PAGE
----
Consider an Internship or Volunteering

If you are in a position to try out a field that is still of interest at this point, consider doing an internship or some related volunteer work.

Start the Decision Making Process

You should be prepared to make an informed decision at this point. List the pros and cons for each remaining option on a separate sheet of paper and weigh the choices. If you are still unsure, seek the assistance of a guidance counselor at your high school, a career counselor at your college, or a professional career counselor.

5 great apps for increased productivity

Microsoft Office

Microsoft have always dominated desktop when it comes to productivity and their mobile version of Word, Excel and Powerpoint are exactly what you’d expect. Available on Android and iOS, the app offers exceptional file compatibility so that your work is in sync with the desktop version. Users can easily edit and view documents, plus cloud support makes it great for sharing and collaborative working. The free version allows basic functions to be carried out but the paid subscription offers more features.

WPS Office

Previously known as Kingsoft Office, the app offers an all-in-one functionality for word processing, presentations and slideshows. It works with a number of different file formats and its features enable the viewing and modifying of documents. There’s also a tab feature that makes it simple for you to work on a number of documents at the same time. Cloud support is also available for Google Drive, Dropbox and other services.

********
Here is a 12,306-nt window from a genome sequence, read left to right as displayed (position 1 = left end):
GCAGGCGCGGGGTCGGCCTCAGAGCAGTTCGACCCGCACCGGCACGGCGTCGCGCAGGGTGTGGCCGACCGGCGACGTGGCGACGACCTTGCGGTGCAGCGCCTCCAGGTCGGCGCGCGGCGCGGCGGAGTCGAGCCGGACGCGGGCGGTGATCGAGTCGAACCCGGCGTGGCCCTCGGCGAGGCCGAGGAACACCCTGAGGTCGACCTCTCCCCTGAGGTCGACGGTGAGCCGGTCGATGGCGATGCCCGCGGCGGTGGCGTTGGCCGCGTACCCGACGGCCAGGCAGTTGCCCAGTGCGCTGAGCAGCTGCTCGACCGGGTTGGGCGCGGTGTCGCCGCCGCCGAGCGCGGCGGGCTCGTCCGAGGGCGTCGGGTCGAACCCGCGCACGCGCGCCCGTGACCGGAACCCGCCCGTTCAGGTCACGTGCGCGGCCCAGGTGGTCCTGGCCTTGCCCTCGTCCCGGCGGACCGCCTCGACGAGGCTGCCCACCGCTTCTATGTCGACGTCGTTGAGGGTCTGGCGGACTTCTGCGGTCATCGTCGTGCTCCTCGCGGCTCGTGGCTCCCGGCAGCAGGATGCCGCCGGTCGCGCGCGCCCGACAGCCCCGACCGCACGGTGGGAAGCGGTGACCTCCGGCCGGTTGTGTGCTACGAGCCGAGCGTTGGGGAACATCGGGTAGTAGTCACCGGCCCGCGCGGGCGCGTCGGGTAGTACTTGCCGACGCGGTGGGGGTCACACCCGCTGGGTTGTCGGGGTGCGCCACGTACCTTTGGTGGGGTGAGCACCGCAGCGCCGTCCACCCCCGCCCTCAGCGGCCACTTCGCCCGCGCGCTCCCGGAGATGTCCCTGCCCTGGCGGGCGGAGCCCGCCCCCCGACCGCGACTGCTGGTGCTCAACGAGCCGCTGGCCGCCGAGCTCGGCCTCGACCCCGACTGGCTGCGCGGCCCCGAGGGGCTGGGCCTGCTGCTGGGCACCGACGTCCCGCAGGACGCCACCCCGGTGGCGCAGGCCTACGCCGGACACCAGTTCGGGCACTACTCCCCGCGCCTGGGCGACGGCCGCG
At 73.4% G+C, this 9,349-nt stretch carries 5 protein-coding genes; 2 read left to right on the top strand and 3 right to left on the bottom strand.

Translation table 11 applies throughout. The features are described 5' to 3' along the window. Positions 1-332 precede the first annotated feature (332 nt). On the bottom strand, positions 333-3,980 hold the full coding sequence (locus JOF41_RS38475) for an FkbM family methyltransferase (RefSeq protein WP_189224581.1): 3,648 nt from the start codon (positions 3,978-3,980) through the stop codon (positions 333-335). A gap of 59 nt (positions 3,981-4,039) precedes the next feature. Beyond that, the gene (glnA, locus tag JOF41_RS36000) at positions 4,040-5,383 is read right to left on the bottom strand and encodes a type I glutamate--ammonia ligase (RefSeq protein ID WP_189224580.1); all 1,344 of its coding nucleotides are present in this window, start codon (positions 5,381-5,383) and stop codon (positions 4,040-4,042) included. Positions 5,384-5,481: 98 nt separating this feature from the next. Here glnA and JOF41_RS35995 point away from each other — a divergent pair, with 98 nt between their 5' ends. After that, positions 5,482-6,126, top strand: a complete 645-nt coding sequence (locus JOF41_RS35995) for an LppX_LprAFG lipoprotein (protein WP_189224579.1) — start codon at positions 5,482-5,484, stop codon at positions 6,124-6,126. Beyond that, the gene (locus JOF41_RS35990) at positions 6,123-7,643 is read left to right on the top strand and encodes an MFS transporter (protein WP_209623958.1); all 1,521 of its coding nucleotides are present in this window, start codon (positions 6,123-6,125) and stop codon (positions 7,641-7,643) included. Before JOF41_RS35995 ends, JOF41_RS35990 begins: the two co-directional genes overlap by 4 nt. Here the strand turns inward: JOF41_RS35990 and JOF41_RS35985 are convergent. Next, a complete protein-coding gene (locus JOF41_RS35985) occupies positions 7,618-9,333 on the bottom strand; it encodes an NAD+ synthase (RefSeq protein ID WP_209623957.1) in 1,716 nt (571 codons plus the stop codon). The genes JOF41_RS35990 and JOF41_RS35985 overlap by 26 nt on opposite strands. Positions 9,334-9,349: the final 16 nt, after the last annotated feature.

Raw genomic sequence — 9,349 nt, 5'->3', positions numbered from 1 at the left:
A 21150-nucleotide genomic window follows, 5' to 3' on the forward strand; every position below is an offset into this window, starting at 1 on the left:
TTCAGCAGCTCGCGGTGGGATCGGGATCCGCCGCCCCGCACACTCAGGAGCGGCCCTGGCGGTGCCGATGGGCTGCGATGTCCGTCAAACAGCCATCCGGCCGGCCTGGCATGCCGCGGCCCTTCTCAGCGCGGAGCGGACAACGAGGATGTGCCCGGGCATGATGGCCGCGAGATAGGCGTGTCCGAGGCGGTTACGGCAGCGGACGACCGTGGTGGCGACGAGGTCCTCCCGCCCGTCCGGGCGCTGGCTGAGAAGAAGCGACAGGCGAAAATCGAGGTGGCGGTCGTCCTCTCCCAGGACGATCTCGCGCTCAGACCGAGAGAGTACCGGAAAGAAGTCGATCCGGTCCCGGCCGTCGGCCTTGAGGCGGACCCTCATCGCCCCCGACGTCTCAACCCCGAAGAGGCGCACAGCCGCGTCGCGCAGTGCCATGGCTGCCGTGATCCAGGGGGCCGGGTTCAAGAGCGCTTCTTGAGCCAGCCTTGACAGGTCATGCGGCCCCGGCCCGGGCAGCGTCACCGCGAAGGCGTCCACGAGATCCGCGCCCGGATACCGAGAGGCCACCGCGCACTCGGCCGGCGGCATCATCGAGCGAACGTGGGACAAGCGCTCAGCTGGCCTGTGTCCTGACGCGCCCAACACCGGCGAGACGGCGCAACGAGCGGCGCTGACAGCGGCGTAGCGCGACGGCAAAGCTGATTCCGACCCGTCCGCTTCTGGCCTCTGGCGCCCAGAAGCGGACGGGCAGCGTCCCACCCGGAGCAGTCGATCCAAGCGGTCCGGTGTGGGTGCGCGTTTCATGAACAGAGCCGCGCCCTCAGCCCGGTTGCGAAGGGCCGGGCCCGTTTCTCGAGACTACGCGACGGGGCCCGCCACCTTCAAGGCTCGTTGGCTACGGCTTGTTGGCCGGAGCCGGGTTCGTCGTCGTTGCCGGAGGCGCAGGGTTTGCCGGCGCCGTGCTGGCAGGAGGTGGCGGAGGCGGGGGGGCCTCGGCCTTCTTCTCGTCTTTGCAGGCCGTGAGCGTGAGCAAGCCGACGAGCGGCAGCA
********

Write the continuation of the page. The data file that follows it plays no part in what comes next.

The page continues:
Outlook

The Outlook app from Microsoft is the full package—emails, attachments and contacts are easily accessible. The app brings important emails to your attention based on communications and it works with Exchange, Office 365, Outlook.com and many other email accounts.

Workflow

Workflow is an iOS exclusive that allows you to consolidate phone tasks and apps that monopolize your time. You can organize a ride for your next calendar appointment, save images from a webpage and upload photos to your cloud storage. Create workflows and then open them in the app or create iOS Action Extensions. It allows you to carry out over 200 actions using a number of apps and users can share their creations.

Feedly

Feedly is a news reading tool that brings together a number of interfaces allowing you to browse news stories quickly and efficiently. You can have topical updates delivered from blogs and websites or add customer subscriptions form sources such as RSS. The app also allows articles to be saved so they can be viewed offline.